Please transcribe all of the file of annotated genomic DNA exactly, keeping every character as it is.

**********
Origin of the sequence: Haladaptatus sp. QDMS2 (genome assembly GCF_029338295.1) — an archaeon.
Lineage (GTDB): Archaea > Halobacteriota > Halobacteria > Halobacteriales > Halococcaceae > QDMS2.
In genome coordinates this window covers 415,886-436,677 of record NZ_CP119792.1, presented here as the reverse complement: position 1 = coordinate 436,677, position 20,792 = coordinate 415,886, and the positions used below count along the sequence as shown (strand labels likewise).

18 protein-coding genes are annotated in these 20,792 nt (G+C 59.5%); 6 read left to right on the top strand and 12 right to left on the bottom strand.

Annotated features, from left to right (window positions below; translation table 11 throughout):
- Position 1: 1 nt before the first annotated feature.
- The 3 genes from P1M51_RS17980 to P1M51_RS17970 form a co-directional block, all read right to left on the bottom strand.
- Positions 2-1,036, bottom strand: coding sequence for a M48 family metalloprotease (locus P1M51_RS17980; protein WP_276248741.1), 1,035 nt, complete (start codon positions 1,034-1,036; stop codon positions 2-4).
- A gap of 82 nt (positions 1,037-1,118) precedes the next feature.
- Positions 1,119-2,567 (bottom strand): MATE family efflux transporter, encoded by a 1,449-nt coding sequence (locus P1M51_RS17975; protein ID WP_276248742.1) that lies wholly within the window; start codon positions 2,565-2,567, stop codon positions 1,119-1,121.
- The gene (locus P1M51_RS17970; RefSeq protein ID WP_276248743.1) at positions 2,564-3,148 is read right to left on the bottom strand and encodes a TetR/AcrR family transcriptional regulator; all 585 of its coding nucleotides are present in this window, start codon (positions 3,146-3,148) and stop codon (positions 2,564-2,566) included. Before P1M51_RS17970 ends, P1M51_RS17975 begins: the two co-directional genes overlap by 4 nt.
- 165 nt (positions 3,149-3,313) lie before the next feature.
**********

Origin of the sequence: Haladaptatus sp. QDMS2 (genome assembly GCF_029338295.1) — an archaeon.
Lineage (GTDB): Archaea > Halobacteriota > Halobacteria > Halobacteriales > Halococcaceae > QDMS2.
In genome coordinates this window covers 415,886-436,677 of record NZ_CP119792.1, presented here as the reverse complement: position 1 = coordinate 436,677, position 20,792 = coordinate 415,886, and the positions used below count along the sequence as shown (strand labels likewise).

18 protein-coding genes are annotated in these 20,792 nt (G+C 59.5%); 6 read left to right on the top strand and 12 right to left on the bottom strand.

Annotated features, from left to right (window positions below; translation table 11 throughout):
- Position 1: 1 nt before the first annotated feature.
- The 3 genes from P1M51_RS17980 to P1M51_RS17970 form a co-directional block, all read right to left on the bottom strand.
- Positions 2-1,036, bottom strand: coding sequence for a M48 family metalloprotease (locus P1M51_RS17980; protein WP_276248741.1), 1,035 nt, complete (start codon positions 1,034-1,036; stop codon positions 2-4).
- A gap of 82 nt (positions 1,037-1,118) precedes the next feature.
- Positions 1,119-2,567 (bottom strand): MATE family efflux transporter, encoded by a 1,449-nt coding sequence (locus P1M51_RS17975; protein ID WP_276248742.1) that lies wholly within the window; start codon positions 2,565-2,567, stop codon positions 1,119-1,121.
- The gene (locus P1M51_RS17970; RefSeq protein ID WP_276248743.1) at positions 2,564-3,148 is read right to left on the bottom strand and encodes a TetR/AcrR family transcriptional regulator; all 585 of its coding nucleotides are present in this window, start codon (positions 3,146-3,148) and stop codon (positions 2,564-2,566) included. Before P1M51_RS17970 ends, P1M51_RS17975 begins: the two co-directional genes overlap by 4 nt.
- 165 nt (positions 3,149-3,313) lie before the next feature.